Enterprise Center gets $ 1 million to revitalize 52nd Street Corridor Business

The work of the Enterprise Center on the restoration of the historic corridor of 52nd Street is being intensified due to significant financial investments.

U.S. MP Dwight Evans has provided $ 1 million in funding for The Enterprise Center 52nd Street Initiative, which will develop a multifunctional business center for business development in food, retail and services.

The funds will be used to build a new 277 Community & Business Resource Center. The center, which will be located at 277 52nd, is scheduled to open by the end of this year.

The financial stimulus comes when the commercial strip struggles with years of deinvestment and has been negatively affected by civil unrest, the economic downturn and the suspension of COVID-19.

“Western Philadelphia is extremely important to this city, this state and this country,” Evans said during a news conference attended by select officials, business owners and community members. “It’s an anchor and we’ll get it back.”

“I often say that in areas that are the front door to our community, we need program dollars,” said Della Clark, president and CEO of The Enterprise Center.

“They don’t get the extra capital to make the changes we need to see. It’s a very historic day because it’s the first of many dollars that come to the area to remove the rot stain. ”

As part of the initiative, all construction at the 277 Community & Business Resource Center is being carried out by minority contractors. The project will create 20 permanent jobs, including a real estate manager, a cleaner, customer service staff, marketing / website, accounting / operations and leasing agents.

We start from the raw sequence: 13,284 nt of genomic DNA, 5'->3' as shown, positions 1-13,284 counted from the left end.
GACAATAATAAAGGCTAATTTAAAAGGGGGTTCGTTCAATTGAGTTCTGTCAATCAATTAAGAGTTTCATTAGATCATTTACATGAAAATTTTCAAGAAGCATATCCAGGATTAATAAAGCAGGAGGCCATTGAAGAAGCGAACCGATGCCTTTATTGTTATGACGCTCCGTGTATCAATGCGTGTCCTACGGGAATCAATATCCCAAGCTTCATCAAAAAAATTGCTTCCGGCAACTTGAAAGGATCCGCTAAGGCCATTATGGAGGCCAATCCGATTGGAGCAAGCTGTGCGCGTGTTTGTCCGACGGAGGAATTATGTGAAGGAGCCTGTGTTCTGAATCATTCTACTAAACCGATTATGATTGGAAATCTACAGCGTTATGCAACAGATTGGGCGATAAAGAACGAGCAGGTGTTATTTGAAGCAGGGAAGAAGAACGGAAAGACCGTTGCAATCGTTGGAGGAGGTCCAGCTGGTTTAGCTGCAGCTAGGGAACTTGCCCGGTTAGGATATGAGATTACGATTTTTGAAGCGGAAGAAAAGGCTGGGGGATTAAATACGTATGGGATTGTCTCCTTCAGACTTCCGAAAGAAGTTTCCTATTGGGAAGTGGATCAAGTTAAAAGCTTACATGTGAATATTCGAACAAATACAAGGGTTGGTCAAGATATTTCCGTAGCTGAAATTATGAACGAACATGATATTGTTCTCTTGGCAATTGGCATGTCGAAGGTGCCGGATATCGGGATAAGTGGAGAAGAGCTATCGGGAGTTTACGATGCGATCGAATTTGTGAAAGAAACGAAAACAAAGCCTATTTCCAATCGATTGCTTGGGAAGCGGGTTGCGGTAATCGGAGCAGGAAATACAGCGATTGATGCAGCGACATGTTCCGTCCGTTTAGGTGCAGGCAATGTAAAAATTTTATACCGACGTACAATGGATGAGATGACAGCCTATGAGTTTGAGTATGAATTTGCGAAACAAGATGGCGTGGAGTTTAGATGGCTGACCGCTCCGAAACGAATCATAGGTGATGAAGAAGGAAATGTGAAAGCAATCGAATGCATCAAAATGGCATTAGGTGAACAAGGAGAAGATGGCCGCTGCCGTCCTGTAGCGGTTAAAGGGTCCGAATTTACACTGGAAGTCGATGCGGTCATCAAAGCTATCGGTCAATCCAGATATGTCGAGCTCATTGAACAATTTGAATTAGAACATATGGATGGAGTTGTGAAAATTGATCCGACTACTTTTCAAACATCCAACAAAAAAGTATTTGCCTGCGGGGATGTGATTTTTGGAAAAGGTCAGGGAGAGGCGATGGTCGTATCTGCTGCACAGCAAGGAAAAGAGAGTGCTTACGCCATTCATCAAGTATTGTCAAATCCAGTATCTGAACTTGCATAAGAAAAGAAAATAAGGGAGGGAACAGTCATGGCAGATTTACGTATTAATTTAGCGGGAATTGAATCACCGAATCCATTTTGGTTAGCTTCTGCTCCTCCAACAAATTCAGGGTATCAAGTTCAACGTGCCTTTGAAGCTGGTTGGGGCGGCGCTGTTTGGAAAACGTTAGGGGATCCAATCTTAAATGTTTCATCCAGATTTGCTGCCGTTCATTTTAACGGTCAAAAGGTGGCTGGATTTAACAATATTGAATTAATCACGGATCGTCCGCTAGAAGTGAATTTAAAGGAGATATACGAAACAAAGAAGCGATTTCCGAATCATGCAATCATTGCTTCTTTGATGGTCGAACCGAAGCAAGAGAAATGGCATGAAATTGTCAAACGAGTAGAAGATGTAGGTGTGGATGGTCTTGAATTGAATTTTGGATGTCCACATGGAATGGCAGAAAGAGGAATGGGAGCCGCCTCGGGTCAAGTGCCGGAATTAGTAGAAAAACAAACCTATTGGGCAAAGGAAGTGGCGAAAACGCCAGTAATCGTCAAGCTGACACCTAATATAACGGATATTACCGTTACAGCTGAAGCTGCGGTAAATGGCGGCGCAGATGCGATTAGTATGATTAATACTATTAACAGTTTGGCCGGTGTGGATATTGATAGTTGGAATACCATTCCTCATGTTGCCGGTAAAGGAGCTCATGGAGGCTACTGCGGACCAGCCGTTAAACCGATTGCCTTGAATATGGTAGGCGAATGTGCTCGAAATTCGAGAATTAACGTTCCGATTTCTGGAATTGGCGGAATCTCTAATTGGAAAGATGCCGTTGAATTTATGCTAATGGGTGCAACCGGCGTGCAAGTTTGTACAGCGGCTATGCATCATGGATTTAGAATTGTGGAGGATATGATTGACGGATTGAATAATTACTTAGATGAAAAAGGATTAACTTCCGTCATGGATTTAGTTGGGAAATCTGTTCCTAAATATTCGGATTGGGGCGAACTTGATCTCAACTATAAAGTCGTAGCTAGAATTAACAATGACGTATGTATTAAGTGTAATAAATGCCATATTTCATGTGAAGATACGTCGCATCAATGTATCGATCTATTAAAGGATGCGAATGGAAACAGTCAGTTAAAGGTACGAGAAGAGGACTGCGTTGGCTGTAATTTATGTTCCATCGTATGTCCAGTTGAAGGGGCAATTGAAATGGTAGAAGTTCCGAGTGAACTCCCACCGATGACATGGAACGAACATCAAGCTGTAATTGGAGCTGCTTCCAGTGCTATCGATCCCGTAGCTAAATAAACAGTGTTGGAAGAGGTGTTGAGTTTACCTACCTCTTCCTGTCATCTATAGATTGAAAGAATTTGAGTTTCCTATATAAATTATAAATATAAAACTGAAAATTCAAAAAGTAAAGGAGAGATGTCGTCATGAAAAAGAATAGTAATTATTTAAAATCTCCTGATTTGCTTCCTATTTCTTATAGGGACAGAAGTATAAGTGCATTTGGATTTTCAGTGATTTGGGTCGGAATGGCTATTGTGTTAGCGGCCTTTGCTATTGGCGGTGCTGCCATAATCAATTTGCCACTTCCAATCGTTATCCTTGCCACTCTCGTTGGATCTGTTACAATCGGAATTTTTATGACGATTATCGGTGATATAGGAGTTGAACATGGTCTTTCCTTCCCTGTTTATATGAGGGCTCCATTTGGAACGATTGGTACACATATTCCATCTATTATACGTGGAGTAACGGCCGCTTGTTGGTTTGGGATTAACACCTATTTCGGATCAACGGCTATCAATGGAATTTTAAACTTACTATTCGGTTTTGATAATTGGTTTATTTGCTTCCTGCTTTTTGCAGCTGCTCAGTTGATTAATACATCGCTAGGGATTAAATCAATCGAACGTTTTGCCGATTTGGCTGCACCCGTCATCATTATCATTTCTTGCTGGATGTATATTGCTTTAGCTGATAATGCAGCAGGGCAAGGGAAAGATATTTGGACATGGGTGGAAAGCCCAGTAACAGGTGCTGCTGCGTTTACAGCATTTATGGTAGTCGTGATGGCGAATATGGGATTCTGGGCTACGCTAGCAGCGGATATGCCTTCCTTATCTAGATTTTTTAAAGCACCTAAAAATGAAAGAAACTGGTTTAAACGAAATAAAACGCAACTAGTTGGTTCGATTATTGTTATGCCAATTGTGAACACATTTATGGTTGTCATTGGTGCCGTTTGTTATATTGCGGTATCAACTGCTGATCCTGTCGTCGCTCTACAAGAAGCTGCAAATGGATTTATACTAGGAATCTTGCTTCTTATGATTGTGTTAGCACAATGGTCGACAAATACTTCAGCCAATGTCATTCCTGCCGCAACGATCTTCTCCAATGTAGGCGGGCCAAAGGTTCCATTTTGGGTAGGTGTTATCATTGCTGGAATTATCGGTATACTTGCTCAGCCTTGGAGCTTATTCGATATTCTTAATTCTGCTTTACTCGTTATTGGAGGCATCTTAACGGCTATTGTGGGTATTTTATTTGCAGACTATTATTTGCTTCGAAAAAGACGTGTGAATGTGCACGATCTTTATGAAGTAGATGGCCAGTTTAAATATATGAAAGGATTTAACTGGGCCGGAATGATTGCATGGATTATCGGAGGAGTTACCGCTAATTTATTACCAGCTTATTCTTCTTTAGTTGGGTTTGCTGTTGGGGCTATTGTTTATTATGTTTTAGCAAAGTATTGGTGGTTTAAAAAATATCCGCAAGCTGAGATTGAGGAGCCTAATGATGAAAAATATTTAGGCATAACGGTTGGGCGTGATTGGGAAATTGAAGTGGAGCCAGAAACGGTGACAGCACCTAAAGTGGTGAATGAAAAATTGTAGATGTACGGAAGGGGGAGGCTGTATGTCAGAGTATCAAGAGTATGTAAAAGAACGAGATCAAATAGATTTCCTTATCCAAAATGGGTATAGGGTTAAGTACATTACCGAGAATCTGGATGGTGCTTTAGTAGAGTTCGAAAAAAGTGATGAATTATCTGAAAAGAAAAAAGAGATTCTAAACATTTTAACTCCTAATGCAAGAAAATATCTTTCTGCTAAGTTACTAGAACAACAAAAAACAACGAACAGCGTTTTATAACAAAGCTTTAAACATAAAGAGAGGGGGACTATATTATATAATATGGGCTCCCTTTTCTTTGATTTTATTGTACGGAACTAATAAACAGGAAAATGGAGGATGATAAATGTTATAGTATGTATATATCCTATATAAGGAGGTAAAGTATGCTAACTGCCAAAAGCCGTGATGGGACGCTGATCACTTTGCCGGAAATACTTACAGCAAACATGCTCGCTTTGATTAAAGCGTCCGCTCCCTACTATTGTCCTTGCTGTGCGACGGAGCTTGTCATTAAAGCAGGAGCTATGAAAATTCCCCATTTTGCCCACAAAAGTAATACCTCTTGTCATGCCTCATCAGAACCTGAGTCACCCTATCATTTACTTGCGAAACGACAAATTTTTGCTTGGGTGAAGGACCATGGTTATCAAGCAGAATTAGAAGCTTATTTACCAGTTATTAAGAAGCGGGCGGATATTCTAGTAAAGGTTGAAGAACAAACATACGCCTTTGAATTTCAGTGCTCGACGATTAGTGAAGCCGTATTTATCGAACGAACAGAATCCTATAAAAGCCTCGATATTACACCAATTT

Clark noted that TEC purchased the building at 24 S. 52nd St. and by 2023 plans to open a restaurant that serves healthy food.

Evans appealed to partners with elected officials such as Sen. Vincent Hughes, Ph.D., and City Council member Jamie Gauthier, D-3 County, to provide financial resources for the commercial corridor.

“Today our revival begins,” Gauthier said. “This is a revival of 52nd Street after a very difficult time, and we argue that it will continue to be a thriving commercial corridor and hub of commerce here in West Philadelphia.”

Bruce Katz, executive director of Novak Metro’s finance lab at Drexel University, said federal investment is a real example of President Joe Biden’s Build Back Better initiative.

“There are hundreds and hundreds of 52nd Street corridors across the United States that have the same conditions as this place,” Katz said.

“This money promises to build, grow and scale Black Latino’s business along vibrant and vital commercial corridors across the country.”

Shuja Moore, head of the 52nd Street TEC corridor, said all the organization is doing on 52nd Street is to support the economic development of black and brown people.

“We want to make sure we grow as a community and that we thrive as a community,” Moore said. “While people are talking about the gentrification, change and relocation of people, the Enterprise Center is sitting here as a support to make sure our black and brown businesses stay here.”

During the event, Tiffany Ward, owner of Nv My Eyewear, thanked the TEC for their efforts in helping decorate the storefronts on 52nd Street.

“It makes people want to shop more on 52nd Street,” Ward said. “It brings a variety of clientele to 52nd Street that can support people in that community. So on behalf of my business, I would like to thank the Enterprise Center and Della Clark and her entire team for always being the entity I can turn to to help my business grow. ”

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